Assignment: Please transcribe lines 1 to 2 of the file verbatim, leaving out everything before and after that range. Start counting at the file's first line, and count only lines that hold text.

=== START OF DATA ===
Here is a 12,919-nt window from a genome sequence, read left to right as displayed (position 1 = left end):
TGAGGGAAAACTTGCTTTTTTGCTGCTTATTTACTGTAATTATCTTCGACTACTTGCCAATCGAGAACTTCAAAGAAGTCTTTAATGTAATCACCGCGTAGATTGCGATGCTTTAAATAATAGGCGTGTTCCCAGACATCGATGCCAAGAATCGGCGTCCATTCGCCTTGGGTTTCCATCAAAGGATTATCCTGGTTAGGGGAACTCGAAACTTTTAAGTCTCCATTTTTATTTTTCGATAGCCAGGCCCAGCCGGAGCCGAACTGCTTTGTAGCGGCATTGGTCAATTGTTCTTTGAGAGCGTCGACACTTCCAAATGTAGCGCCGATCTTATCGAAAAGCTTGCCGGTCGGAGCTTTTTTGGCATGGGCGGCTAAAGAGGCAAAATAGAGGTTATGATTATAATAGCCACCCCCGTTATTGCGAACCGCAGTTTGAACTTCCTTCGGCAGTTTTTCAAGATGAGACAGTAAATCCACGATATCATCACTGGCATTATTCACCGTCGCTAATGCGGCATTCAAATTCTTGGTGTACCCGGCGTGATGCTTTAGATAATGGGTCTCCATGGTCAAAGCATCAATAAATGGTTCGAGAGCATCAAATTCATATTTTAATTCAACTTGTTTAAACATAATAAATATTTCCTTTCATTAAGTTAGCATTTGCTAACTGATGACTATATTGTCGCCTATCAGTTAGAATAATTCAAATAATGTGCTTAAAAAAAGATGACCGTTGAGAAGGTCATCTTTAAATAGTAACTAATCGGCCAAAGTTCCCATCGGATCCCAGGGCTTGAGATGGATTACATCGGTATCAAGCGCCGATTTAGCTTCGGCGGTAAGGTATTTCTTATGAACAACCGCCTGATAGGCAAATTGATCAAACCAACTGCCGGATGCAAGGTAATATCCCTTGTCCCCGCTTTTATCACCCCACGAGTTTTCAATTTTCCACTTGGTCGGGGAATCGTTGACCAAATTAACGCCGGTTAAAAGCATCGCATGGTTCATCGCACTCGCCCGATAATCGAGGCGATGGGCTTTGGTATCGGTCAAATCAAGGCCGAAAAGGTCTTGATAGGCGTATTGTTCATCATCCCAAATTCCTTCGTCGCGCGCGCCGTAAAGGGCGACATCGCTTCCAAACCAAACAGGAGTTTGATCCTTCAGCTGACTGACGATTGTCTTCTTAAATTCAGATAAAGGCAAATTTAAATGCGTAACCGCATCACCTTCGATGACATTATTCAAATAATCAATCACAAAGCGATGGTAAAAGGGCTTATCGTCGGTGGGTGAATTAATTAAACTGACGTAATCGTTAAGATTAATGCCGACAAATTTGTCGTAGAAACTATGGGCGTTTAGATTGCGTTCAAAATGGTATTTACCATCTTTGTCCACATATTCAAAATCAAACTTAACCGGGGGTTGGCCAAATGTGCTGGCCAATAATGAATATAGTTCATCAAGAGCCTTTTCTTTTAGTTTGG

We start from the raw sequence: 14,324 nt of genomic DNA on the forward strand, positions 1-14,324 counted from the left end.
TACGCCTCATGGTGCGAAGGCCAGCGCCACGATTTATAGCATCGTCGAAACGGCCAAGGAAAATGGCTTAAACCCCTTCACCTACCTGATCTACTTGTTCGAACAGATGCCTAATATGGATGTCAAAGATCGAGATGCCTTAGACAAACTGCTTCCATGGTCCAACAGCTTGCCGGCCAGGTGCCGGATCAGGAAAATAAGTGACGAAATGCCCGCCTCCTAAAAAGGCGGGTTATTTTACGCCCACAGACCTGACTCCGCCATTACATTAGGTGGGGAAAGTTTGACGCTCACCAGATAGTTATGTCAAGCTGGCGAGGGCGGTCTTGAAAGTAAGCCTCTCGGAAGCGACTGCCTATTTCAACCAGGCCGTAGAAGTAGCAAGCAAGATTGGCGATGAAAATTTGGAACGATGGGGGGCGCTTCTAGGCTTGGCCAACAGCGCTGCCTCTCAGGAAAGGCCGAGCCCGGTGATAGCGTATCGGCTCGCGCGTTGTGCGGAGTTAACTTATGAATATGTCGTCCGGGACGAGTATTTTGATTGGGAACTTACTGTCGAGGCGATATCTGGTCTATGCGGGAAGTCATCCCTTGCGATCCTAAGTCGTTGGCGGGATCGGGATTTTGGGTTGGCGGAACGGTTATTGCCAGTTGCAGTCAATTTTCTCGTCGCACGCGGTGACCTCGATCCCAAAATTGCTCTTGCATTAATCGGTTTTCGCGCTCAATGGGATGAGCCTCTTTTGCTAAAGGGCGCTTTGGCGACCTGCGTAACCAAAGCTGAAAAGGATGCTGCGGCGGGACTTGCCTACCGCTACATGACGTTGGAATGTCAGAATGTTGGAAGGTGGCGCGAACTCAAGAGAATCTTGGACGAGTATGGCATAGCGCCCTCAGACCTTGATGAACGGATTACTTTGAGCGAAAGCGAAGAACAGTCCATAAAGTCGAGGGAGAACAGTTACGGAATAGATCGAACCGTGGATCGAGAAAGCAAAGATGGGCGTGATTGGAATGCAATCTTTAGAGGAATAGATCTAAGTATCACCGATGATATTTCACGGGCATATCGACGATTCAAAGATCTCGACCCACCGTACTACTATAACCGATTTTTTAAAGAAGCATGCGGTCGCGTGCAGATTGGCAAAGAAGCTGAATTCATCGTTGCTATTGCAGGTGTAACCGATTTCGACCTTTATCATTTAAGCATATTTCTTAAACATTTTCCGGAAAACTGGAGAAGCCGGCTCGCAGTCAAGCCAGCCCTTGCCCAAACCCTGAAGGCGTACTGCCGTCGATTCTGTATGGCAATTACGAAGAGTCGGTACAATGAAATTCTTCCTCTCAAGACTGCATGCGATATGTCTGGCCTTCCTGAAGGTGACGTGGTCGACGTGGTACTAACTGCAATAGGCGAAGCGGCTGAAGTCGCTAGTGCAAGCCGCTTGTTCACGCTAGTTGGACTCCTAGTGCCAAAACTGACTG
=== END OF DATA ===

Here is a 12,919-nt window from a genome sequence, read left to right as displayed (position 1 = left end):
TGAGGGAAAACTTGCTTTTTTGCTGCTTATTTACTGTAATTATCTTCGACTACTTGCCAATCGAGAACTTCAAAGAAGTCTTTAATGTAATCACCGCGTAGATTGCGATGCTTTAAATAATAGGCGTGTTCCCAGACATCGATGCCAAGAATCGGCGTCCATTCGCCTTGGGTTTCCATCAAAGGATTATCCTGGTTAGGGGAACTCGAAACTTTTAAGTCTCCATTTTTATTTTTCGATAGCCAGGCCCAGCCGGAGCCGAACTGCTTTGTAGCGGCATTGGTCAATTGTTCTTTGAGAGCGTCGACACTTCCAAATGTAGCGCCGATCTTATCGAAAAGCTTGCCGGTCGGAGCTTTTTTGGCATGGGCGGCTAAAGAGGCAAAATAGAGGTTATGATTATAATAGCCACCCCCGTTATTGCGAACCGCAGTTTGAACTTCCTTCGGCAGTTTTTCAAGATGAGACAGTAAATCCACGATATCATCACTGGCATTATTCACCGTCGCTAATGCGGCATTCAAATTCTTGGTGTACCCGGCGTGATGCTTTAGATAATGGGTCTCCATGGTCAAAGCATCAATAAATGGTTCGAGAGCATCAAATTCATATTTTAATTCAACTTGTTTAAACATAATAAATATTTCCTTTCATTAAGTTAGCATTTGCTAACTGATGACTATATTGTCGCCTATCAGTTAGAATAATTCAAATAATGTGCTTAAAAAAAGATGACCGTTGAGAAGGTCATCTTTAAATAGTAACTAATCGGCCAAAGTTCCCATCGGATCCCAGGGCTTGAGATGGATTACATCGGTATCAAGCGCCGATTTAGCTTCGGCGGTAAGGTATTTCTTATGAACAACCGCCTGATAGGCAAATTGATCAAACCAACTGCCGGATGCAAGGTAATATCCCTTGTCCCCGCTTTTATCACCCCACGAGTTTTCAATTTTCCACTTGGTCGGGGAATCGTTGACCAAATTAACGCCGGTTAAAAGCATCGCATGGTTCATCGCACTCGCCCGATAATCGAGGCGATGGGCTTTGGTATCGGTCAAATCAAGGCCGAAAAGGTCTTGATAGGCGTATTGTTCATCATCCCAAATTCCTTCGTCGCGCGCGCCGTAAAGGGCGACATCGCTTCCAAACCAAACAGGAGTTTGATCCTTCAGCTGACTGACGATTGTCTTCTTAAATTCAGATAAAGGCAAATTTAAATGCGTAACCGCATCACCTTCGATGACATTATTCAAATAATCAATCACAAAGCGATGGTAAAAGGGCTTATCGTCGGTGGGTGAATTAATTAAACTGACGTAATCGTTAAGATTAATGCCGACAAATTTGTCGTAGAAACTATGGGCGTTTAGATTGCGTTCAAAATGGTATTTACCATCTTTGTCCACATATTCAAAATCAAACTTAACCGGGGGTTGGCCAAATGTGCTGGCCAATAATGAATATAGTTCATCAAGAGCCTTTTCTTTTAGTTTGG